Since this month is Pride Month and next Sunday is Pride Day, it seems only appropriate to pay a tribute to a Tenderloin event that marked a turning point in the San Francisco LGBT movement: the Gene Compton’s Cafeteria riot in August 1966. Although the June 28, 1969 Stonewall riots in New York City are generally considered the starting point of the modern gay liberation movement, this incident is considered to be the first recorded transgender riot in United States history.
From the Wikipedia entry: Compton’s Cafeteria was one of a chain of cafeterias owned by Gene Compton, and the San Francisco branch was located at 101 Taylor Street at the corner with Turk, and it was open from 1954 to 1972. The Compton’s Cafeteria was one of the few places where transgender people could congregate publicly in the city, because at the time they were unwelcome in gay bars. Because cross-dressing was illegal, police could use the presence of transgender people in a bar as a pretext for making a raid and closing the bar down.
On the first night of the riot, the management of Compton’s called the police when some transgender customers became raucous. When a police officer accustomed to manhandling the Compton’s clientele attempted to arrest one of the transwomen, she threw her coffee in his face. At that point the riot began, dishes and furniture were thrown, and the restaurant’s plate-glass windows were smashed. Police called for reinforcements as the fighting spilled into the street, where a police car had all its windows broken out and a sidewalk newsstand was burned down. The next night, more transgender people, hustlers, Tenderloin street people, and other members of the LGBT community joined in a picket of the cafeteria, which would not allow transgender people back in. The demonstration ended with the newly installed plate-glass windows being smashed again.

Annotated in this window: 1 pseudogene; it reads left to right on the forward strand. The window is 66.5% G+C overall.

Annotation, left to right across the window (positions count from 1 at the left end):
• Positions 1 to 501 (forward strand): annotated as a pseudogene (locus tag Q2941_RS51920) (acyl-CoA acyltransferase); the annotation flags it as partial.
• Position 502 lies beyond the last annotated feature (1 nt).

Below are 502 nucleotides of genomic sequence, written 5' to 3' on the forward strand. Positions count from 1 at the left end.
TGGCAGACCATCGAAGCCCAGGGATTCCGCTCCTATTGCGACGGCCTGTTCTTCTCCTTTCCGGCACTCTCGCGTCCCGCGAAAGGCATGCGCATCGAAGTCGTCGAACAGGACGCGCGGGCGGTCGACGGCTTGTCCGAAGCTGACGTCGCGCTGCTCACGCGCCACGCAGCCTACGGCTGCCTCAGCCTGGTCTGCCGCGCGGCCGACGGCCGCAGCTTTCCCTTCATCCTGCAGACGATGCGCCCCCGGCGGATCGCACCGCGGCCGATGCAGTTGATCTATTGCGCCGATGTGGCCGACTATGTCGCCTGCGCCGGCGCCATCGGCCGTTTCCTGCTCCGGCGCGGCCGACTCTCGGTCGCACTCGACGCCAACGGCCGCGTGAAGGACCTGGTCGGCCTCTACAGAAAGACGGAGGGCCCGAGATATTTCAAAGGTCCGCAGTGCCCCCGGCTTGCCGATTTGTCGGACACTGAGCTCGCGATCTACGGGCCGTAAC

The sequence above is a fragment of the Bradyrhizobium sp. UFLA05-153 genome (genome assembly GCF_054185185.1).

Although the riot was a turning point for the transgender community in San Francisco, for 40 years, it was an almost-forgotten incident until the documentary Screaming Queens: The Riot at Compton’s Cafeteria, came out in June 2005. Here you can watch a clip of the movie:
On June 22, 2006, forty years after the riots, a memorial plaque was placed in the sidewalk in front of the cafeteria site, which is now the Oshun Center, a free clinic for women decorated by a beautiful mural. The text in the plaque, pictured at the beginning of this post, reads this:
Here marks the site of Gene Compton’s Cafeteria where a riot took place one August night when transgender women and gay men stood up for their rights and fought against police brutality, poverty, oppression and discrimination in the Tenderloin: We, the transgender, gay, lesbian and bisexual community, are dedicating this plaque to these heroes of our civil rights movement.